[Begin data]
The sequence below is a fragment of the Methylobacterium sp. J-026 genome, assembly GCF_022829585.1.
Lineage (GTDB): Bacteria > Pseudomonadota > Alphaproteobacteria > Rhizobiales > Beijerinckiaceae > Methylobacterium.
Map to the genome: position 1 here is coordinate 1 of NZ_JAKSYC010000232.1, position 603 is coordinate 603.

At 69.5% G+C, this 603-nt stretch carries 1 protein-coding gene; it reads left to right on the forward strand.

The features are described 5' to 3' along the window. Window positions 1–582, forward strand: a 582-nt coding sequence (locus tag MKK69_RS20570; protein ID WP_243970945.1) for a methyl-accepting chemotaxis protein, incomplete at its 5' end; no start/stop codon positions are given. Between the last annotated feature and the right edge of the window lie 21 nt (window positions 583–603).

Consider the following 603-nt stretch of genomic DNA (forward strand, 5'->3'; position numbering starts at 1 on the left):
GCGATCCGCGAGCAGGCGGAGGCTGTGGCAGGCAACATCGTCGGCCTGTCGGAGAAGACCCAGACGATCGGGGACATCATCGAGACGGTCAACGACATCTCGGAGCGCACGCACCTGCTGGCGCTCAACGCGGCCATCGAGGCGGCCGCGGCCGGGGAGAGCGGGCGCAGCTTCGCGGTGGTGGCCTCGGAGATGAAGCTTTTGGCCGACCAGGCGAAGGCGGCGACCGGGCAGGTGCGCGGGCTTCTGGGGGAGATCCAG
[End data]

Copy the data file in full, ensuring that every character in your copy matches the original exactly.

The sequence below is a fragment of the Methylobacterium sp. J-026 genome, assembly GCF_022829585.1.
Lineage (GTDB): Bacteria > Pseudomonadota > Alphaproteobacteria > Rhizobiales > Beijerinckiaceae > Methylobacterium.
Map to the genome: position 1 here is coordinate 1 of NZ_JAKSYC010000232.1, position 603 is coordinate 603.

At 69.5% G+C, this 603-nt stretch carries 1 protein-coding gene; it reads left to right on the forward strand.

The features are described 5' to 3' along the window. Window positions 1–582, forward strand: a 582-nt coding sequence (locus tag MKK69_RS20570; protein ID WP_243970945.1) for a methyl-accepting chemotaxis protein, incomplete at its 5' end; no start/stop codon positions are given. Between the last annotated feature and the right edge of the window lie 21 nt (window positions 583–603).

Consider the following 603-nt stretch of genomic DNA (forward strand, 5'->3'; position numbering starts at 1 on the left):
GCGATCCGCGAGCAGGCGGAGGCTGTGGCAGGCAACATCGTCGGCCTGTCGGAGAAGACCCAGACGATCGGGGACATCATCGAGACGGTCAACGACATCTCGGAGCGCACGCACCTGCTGGCGCTCAACGCGGCCATCGAGGCGGCCGCGGCCGGGGAGAGCGGGCGCAGCTTCGCGGTGGTGGCCTCGGAGATGAAGCTTTTGGCCGACCAGGCGAAGGCGGCGACCGGGCAGGTGCGCGGGCTTCTGGGGGAGATCCAG